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Building an advertising system with PHP, Part 3

(Page 2 out of 3)

Analyzing the traffic

At the moment the traffic isn't really helpful, because we aren't getting any real statistics. Things like CTR (Click-Through-Rate) and impressions are important. We need to write another script that will analyze the raw traffic, and change it into something we can use.

This script has to do the following things:
- Collect the number of impressions of each day, week, and month
- Collect the number of clicks of each day, week, and month
- Calculate CTR for each day, week, and month
- Calculate total number of impressions, clicks and average CTR so far

Before we start writing any code, let's first create the table that will hold our stats:

CREATE TABLE `stats` (
  `statsid` mediumint(10) NOT NULL AUTO_INCREMENT,
  `type` enum('day','week','month','total') NOT NULL DEFAULT 'day',
  `day` int(5) NOT NULL DEFAULT '0',
  `week` int(5) NOT NULL DEFAULT '0',
  `month` int(5) NOT NULL DEFAULT '0',
  `year` int(5) NOT NULL DEFAULT '0',
  `views` int(5) NOT NULL DEFAULT '0',
  `clicks` int(5) NOT NULL DEFAULT '0',
  `ctr` decimal(5,0) NOT NULL DEFAULT '0',
  `ad` mediumint(10) NOT NULL DEFAULT '0',
  PRIMARY KEY  (`statsid`),
  KEY `ad` (`ad`)

Let's start with the actual script now. Obviously, the first thing it must do is get all the traffic:

// Get traffic
$traffic = $db->sql_query ("SELECT trafficid, datetimestamp, type, ipaddress, ad FROM traffic");
if (count($traffic) == 0) {     die('No traffic logged'); }

The next step is to loop through all the traffic records, and actually do the analyzing. What the script will be doing is examining each individual record, and then updating the proper records. For example, if it sees a traffic record with the following values:
- date/time: 17/12/2005
- type: view
- ad: 1

Then it will update the following records in the stats table (all for ad 1):
- December 2005 (impressions, CTR)
- week 51 in 2005 (impressions, CTR)
- day 17/12/2005 (impressions, CTR)
- total (impressions, CTR)

The analyze script looks like this:

$delete = '(0';
foreach ($traffic as $t) {
        // Get values
        $day = date('d', $t['datetimestamp']);
        $week = date('W', $t['datetimestamp']);
        $month = date('n', $t['datetimestamp']);
        $year = date('Y', $t['datetimestamp']);
        $ad = $t['ad'];
        // Which type?
        if ($t['type'] == 'view') {
                $views = 'views + 1';
                $clicks = 'clicks';
        } else {
                $views = 'views';
                $clicks = 'clicks + 1';

        records_exist($day, $week, $month, $year, $ad);

        // Update day record
        $db->query ("UPDATE stats SET views = $views, clicks = $clicks, ctr = ((clicks/views)*100) WHERE type = 'day' AND day = $day AND month = $month AND year = $year AND ad = $ad");

        // Update week record
        $db->query ("UPDATE stats SET views = $views, clicks = $clicks, ctr = ((clicks/views)*100) WHERE type = 'week' AND week = $week AND year = $year AND ad = $ad");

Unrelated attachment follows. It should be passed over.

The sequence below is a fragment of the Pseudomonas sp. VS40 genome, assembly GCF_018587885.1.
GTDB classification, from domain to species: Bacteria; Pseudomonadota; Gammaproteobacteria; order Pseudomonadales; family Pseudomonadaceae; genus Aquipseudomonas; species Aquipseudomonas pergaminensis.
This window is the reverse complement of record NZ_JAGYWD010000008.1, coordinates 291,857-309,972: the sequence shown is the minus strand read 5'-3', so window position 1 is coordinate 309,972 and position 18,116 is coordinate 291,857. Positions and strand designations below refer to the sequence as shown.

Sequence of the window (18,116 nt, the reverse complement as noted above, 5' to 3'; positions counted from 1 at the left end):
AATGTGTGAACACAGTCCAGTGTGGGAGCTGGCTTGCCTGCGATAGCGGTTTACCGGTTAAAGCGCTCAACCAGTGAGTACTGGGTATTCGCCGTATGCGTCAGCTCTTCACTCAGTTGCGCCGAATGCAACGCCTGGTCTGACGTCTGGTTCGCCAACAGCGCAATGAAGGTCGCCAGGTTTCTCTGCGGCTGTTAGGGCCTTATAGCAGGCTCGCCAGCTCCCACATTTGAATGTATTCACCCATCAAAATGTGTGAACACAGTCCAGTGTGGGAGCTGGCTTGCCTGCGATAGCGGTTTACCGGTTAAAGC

// Update month record
        $db->query ("UPDATE stats SET views = $views, clicks = $clicks, ctr = ((clicks/views)*100) WHERE type = 'month' AND month = $month AND year = $year AND ad = $ad");

        // Update total record
        $db->query ("UPDATE stats SET views = $views, clicks = $clicks, ctr = ((clicks/views)*100) WHERE type = 'total' AND ad = $ad");

$delete .= ')';

All it does is update each record with the new values (either a new view or a new click), and it lets MySQL calculate the new CTR. Another thing worth mentioning is the records_exist() function, which is used to check whether all the records that will be updated already exist, and if necessary creates them.

One last thing the analyze script must do is delete the traffic data which has been analyzed, otherwise you might get duplicate data. The following code does what we want:

$db->query ("DELETE FROM traffic WHERE trafficid IN $delete");

It uses the $delete var created in the record loop.

The best way to use this analyze script is to create a cronjob (or use some other scheduling program), and have this script run every 6 hours or so. That means that it won't have to analyze a lot of records at the same time (thus not causing your server to slow down), and your graphs will be up-to-date. If you want to have a look at my analyze script, click here to download the full analyze script.

Let's move on to the final part of the tutorial: actually creating some neat graphs. If you want to following along with this part, you might want to download some fake data by clicking here, or else you won't be getting any useful graphs.

« Previous: Introduction & Gathering Statistics
Next: Creating the graphs & Conclusion »

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About the author
Dennis Pallett is the main contributor to PHPit. He owns several websites, including ASPit and Chill2Music. He is currently still studying.
Article Index
  1. Introduction & Gathering Statistics
  2. Analyzing the traffic
  3. Creating the graphs & Conclusion
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